I'm shouting his name from the rooftops, are you paying attention? This gentleman has got some serious skill people...more Alan Ryker! Alan Ryker! Alan Ryker!
I'm shouting his name from the rooftops, are you paying attention? This gentleman has got some serious skill people, writing chops to make you quiver and shake.
Dream of the Serpent is only my second Ryker book (the first being The Hoard) but with it he has clinched a spot on my author to watch radar. Color me a smitten kitten.
Burning is the sort of thing that changes you forever. It makes you realize that you're an animal, that all the rest is pretense.
The prose and pacing is exquisitely rendered here reflecting a maturity and mastery of the craft that is a pleasure to read even when what you are reading is fraught with pain and despair. When I picked up this book I was wholly unprepared to read such a graphic, explicit depiction of a young man's savage burns and the life he must confront post-fire. It is tragedy at its most gripping and devastating, so poignant and raw and in your face. It's impossible not to become positively engrossed in Cody's story and his ultimate fate.
This is not a "horror" story per se, but there is plenty here that is shocking and horrific. It is in its way a love story as well, or at least just what and how much we are willing to sacrifice for those we love. Amongst the punishing bleak detail of excruciating hopelessness, there emerges a twisty, mindfuck tale of second chances that's mysterious and oh so satisfyingly constructed in its parts.
Bravo Mr. Ryker. Bravo.
A free copy was provided by the publisher through Netgalley for an honest review.(less)
1) The main character Kirby is fantastic. She is a survivor (literally), independent, courageous and dete...more There's a lot for me to love about this book:
1) The main character Kirby is fantastic. She is a survivor (literally), independent, courageous and determined, a bit of a smart ass with a smart mouth. But she's no mere Mary Sue, possessing vulnerabilities and flaws that make her uniquely "Kirby" and nobody else. I found her funny and totally sympathetic. Quite honestly, the entire novel pivots around her. Without her, the intricate house of cards the author builds would collapse in on itself at the slightest shift.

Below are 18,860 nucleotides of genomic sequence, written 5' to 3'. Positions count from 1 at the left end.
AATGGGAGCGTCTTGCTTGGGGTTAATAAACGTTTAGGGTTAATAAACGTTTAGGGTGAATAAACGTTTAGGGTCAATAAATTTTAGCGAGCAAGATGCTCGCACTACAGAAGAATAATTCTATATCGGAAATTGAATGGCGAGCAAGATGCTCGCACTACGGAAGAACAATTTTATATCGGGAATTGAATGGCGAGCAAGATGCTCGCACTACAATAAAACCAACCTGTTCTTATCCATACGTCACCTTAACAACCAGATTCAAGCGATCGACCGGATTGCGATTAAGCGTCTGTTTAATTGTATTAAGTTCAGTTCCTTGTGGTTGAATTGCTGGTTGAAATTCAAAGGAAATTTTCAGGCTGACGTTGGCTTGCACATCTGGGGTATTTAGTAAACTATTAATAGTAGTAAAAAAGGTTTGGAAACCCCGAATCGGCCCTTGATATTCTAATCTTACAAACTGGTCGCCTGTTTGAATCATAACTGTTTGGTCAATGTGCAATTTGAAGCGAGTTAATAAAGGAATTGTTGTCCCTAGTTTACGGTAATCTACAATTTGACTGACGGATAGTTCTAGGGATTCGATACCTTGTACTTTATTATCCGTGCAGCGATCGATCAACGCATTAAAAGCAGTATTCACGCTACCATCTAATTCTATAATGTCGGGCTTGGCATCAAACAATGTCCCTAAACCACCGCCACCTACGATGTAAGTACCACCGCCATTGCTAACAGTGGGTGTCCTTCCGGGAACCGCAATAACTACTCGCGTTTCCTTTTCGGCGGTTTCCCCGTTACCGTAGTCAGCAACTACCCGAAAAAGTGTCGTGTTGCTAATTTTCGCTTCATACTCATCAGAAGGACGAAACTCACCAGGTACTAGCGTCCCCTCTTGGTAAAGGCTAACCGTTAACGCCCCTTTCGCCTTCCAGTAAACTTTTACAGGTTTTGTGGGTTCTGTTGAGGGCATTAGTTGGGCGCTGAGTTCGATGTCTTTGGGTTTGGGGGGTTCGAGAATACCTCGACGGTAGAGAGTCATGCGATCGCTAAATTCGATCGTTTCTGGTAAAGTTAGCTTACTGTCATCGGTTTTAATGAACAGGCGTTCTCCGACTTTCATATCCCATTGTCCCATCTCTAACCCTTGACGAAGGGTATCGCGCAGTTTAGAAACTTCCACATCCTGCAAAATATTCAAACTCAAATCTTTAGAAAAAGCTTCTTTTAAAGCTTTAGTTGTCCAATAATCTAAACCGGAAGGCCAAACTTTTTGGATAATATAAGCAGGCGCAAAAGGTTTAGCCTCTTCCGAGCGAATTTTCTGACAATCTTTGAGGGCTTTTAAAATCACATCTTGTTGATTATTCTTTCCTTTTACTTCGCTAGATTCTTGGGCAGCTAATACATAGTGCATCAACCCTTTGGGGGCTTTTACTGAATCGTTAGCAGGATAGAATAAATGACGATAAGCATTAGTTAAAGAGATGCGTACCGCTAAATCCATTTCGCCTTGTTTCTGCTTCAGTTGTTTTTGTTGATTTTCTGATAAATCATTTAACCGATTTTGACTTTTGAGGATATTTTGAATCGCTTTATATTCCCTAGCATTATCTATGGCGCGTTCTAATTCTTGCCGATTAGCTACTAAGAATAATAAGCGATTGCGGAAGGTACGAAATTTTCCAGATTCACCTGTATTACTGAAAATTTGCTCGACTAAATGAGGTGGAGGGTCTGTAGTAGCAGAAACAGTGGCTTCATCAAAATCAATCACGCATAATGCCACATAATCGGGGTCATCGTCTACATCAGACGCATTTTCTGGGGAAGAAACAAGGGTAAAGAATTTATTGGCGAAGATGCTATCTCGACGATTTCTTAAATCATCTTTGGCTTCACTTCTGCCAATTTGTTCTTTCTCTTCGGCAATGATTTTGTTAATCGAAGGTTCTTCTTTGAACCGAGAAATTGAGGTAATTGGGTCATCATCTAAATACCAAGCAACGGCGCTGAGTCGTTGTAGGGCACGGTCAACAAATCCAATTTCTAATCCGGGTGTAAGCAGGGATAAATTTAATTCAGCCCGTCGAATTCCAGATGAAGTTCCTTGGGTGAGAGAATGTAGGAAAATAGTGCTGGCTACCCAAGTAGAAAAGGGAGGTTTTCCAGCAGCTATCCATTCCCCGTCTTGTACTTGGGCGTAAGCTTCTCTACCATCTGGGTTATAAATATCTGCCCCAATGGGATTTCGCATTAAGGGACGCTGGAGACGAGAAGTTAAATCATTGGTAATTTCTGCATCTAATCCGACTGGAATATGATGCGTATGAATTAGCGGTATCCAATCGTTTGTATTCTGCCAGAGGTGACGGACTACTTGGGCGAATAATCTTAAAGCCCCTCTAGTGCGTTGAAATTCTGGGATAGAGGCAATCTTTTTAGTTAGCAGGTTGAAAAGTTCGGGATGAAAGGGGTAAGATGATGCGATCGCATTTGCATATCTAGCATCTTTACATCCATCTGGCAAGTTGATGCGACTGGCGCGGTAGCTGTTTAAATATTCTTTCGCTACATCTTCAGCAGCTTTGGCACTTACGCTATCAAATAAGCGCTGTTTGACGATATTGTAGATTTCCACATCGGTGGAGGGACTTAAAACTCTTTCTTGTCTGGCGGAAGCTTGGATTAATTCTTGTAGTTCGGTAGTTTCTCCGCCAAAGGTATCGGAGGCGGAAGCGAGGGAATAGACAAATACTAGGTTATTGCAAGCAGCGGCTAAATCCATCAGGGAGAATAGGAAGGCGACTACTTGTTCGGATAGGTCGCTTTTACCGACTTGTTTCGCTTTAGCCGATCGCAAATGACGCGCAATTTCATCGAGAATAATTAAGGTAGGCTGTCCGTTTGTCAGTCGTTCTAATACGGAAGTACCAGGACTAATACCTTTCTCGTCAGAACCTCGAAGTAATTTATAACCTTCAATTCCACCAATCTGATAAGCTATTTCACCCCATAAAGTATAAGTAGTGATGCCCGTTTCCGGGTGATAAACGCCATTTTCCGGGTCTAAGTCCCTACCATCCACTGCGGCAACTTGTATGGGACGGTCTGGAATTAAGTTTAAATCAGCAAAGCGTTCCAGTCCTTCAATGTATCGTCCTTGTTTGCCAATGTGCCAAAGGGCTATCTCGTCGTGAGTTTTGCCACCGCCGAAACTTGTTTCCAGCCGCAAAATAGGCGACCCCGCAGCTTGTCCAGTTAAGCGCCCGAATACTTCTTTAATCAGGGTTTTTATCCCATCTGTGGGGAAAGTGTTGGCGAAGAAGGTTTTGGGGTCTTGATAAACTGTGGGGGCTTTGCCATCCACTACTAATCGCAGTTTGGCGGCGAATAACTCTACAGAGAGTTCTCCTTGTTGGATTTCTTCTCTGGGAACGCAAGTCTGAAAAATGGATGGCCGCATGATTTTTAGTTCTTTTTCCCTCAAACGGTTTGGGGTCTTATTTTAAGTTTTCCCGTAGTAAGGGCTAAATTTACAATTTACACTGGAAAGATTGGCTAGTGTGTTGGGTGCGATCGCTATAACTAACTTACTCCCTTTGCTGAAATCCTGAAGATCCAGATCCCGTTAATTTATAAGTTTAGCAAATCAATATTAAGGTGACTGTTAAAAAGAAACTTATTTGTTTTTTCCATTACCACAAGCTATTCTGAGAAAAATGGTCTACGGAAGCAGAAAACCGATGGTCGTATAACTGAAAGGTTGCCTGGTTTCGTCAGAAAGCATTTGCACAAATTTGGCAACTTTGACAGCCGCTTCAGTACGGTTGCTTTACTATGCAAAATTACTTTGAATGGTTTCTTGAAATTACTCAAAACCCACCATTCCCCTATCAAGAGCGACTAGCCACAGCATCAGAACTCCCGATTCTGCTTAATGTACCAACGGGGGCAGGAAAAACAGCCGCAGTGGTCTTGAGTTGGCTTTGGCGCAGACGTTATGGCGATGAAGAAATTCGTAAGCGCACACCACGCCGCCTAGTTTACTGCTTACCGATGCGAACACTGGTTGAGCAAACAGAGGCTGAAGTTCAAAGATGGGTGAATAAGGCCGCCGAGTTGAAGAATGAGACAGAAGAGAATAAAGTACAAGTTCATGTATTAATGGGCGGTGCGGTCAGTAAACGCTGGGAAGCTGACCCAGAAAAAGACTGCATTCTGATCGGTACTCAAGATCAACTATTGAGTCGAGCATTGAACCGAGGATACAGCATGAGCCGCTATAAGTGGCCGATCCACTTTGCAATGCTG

2) The villain Harper is a skeevy, creepy predator, a wholly horrific construct of misogyny and homicidal tendencies. There isn't much depth or nuance to this guy -- he's just a walking talking body of hedonistic impulses and demented desires. We don't get any personal history for him or why he should have become what he's become. We know some of his twisted motivations derive from the magical qualities of "the House" -- but not all of them. You could even argue that "the House" sees the evil in him and draws Harper to itself.
3) It's about time travel in that tangly mind-fuck way that makes my brain itch, a pleasant buzz but one with bite. The mechanics of the time travel are not explained or explored in the ways they usually are in a sci-fi novel. The time travel just exists. There is a "House" that holds the magic and its door opens onto different years of the same city anywhere from the 1930s to the 1990s. It's this "House" that allows for a time traveling serial killer, and for that unique premise alone the book deserves a second look.
What can I say? This book has a lot going for it, and I liked it, I liked it a lot. But not once did I love it. I was intrigued, I played along with the mystery of the time travel, fitting pieces together where I could and trying not to get too caught up in the logic, faulty or otherwise. While Kirby stood out bright as the sun as one of "the Shining Girls", the rest of Harper's victims feel underdeveloped by comparison, almost throwaways, mere plot devices. It was hard not to get them mixed up with each other.